Back to the dinosaurs. Our new dino friend, Gualicho shinyae, had reduced arms just like T. rex. So the question arises: was this trait inherited from a common ancestor, or did it evolve independently? Well, it turns out that you have to go pretty far back along each species’s lineage to find the common ancestor—T. rex and G. shinyae were distant, not close, cousins. Many other dinosaur species were much more closely related, and they had proportional arms, not tiny arms. So the two contending hypotheses are (1) the common ancestor of T. rex and G. shinyae had reduced arms, which were maintained by T. rex and G. shinyae while all of the closer cousins independently evolved robust arms and (2) the common ancestor of T. rex and G. shinyae had robust arms and T. rex and G. shinyae each independently evolved reduced arms. Following the law of parsimony, the latter hypothesis is favored.

Okay, so two species of predatory dinosaurs each independently evolved reduced arms. That is an intriguing finding because it seems to suggest that there was some advantage associated with the trait. Notice that I didn’t say that the arms themselves must have been advantageous, only that there is likely to have been at least an advantage associated with it. So I stand by my earlier warning that asking what the little arms are “for” is not necessarily the right question to ask—rather, we should be asking what advantage did they confer, or even what non-arm-related advantage might have resulted in tiny arms.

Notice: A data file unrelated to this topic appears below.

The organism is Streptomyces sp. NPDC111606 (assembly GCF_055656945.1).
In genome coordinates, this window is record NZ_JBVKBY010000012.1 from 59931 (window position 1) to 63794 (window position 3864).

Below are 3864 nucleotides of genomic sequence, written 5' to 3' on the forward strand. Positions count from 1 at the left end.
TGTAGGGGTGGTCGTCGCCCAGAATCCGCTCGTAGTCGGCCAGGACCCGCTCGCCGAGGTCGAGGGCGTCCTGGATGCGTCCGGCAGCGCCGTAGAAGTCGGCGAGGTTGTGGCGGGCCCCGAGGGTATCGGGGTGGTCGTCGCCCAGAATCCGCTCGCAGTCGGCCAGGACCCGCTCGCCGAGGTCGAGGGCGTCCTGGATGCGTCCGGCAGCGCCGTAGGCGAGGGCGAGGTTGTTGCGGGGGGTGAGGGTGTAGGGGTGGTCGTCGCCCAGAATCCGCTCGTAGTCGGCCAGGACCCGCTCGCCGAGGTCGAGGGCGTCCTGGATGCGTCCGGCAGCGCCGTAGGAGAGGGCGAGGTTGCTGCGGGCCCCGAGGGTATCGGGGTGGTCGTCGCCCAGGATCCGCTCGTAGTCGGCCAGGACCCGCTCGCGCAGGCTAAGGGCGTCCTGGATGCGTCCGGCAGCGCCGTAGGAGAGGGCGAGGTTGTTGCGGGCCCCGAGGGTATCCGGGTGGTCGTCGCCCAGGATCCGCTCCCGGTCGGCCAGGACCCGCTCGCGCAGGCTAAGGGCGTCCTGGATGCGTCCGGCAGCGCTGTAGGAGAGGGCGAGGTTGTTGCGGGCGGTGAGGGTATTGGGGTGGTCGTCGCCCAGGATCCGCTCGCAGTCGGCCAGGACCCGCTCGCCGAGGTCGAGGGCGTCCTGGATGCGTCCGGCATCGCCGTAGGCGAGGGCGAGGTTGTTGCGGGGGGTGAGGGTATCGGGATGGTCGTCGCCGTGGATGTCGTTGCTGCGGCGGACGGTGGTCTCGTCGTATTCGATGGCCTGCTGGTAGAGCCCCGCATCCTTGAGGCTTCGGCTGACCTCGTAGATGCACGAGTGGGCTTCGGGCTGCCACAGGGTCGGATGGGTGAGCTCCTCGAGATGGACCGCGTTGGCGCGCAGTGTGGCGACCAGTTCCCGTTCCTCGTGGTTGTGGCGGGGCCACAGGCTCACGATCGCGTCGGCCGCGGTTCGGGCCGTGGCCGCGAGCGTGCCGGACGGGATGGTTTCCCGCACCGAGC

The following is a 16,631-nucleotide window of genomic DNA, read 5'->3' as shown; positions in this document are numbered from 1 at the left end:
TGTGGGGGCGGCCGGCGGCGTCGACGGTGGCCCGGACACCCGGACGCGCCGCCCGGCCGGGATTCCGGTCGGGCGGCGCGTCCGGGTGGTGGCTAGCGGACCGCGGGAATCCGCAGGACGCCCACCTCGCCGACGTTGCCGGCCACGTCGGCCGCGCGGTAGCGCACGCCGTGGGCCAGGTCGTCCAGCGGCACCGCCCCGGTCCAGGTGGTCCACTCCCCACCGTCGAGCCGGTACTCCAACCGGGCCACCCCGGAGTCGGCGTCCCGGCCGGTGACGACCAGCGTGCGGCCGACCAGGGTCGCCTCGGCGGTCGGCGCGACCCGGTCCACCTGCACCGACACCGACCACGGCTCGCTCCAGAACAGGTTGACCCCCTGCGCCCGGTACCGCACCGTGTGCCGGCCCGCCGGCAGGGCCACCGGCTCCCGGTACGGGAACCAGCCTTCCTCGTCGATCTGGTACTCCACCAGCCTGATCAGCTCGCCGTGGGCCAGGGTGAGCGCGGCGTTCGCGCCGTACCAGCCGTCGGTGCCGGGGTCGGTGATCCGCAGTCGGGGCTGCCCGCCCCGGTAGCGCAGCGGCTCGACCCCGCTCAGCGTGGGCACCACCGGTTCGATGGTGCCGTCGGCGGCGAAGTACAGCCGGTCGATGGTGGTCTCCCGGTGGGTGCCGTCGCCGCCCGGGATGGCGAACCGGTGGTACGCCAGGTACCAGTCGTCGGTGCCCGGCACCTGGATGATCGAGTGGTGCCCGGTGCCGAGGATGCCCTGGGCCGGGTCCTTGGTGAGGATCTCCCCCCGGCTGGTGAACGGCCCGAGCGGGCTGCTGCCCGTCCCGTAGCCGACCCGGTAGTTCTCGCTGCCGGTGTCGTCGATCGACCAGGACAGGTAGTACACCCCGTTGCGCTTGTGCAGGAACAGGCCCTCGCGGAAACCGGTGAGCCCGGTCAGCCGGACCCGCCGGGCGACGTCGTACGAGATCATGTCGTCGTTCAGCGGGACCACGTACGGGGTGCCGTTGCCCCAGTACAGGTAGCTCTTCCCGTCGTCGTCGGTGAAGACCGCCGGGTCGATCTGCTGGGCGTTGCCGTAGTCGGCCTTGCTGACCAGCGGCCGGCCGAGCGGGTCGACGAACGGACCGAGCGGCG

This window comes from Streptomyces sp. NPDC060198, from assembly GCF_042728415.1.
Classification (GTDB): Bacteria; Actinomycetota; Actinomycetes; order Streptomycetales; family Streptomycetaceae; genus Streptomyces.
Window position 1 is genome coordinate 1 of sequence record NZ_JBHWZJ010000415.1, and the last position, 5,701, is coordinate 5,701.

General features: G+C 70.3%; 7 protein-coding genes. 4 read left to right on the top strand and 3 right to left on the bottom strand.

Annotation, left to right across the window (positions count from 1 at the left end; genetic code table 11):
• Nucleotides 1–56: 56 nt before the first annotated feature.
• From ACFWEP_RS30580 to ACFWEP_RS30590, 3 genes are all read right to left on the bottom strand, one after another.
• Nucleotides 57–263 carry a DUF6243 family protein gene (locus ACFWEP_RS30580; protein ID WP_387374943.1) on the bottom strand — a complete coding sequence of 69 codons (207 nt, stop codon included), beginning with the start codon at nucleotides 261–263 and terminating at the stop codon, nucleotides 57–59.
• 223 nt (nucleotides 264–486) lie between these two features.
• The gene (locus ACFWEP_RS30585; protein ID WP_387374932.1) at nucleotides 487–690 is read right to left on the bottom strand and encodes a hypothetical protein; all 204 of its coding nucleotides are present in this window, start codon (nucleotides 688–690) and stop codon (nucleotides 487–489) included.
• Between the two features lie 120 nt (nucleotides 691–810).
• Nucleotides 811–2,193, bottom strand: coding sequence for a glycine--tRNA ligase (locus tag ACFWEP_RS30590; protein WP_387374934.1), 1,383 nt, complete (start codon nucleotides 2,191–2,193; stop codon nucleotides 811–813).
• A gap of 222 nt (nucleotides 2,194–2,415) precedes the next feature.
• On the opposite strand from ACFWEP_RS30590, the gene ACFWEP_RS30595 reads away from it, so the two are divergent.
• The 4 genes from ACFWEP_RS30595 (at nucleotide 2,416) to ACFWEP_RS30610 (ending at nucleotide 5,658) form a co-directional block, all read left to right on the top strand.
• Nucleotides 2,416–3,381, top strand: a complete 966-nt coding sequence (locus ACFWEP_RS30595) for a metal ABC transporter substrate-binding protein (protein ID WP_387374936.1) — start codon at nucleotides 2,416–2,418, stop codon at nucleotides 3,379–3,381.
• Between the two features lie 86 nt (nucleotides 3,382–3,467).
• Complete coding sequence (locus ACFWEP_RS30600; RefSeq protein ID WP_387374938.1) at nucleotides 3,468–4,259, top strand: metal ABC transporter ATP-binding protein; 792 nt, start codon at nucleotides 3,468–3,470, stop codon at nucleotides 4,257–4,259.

The best suggestions I found were in the The Washington Post’s Speaking of Science blog, where Rachel Feldman writes that “smaller [fore]limbs might have made these ferocious dinosaurs more nimble hunters.” Paleontologist Thomas Holtz Jr. added, “Reducing the arms was probably ‘beneficial’ in that they got them out of the way of the more powerful jaws.” Reducing the size of the forelimbs would have carried the benefits of reducing overall energy expenditure and making room for more robust musculature in the torso and neck—all the better to chomp you in two, my dear.

I find all of these suggestions compelling. You’ll note that none of them answer the question of what were the little arms for. If these hypotheses are right, they weren’t for anything; rather, they are the outcome of selection for other advantages. In this way, they are a bit like Lewontin and Gould’s famous spandrels—the consequence of other functional and beneficial characteristics. The advantages of having small arms outweighed any disadvantages, and thus they evolved—at least twice—among dinosaurs.

So can we all put our hands together to applaud Sebastián Apesteguía and his colleagues for their research? I mean, those of us who aren’t T. rex or G. shinyae?

Are you a teacher and want to tell us about an amazing free resource? Do you have an idea for a Misconception Monday or other type of post? Have a fossil to share? See some good or bad examples of science communication lately? Drop me an email or shoot me a Tweet @keeps3.

Stephanie Keep
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Stephanie Keep is the former Editor of Reports of the National Center for Science Education

We can't afford to lose any time when it comes to the future of science education.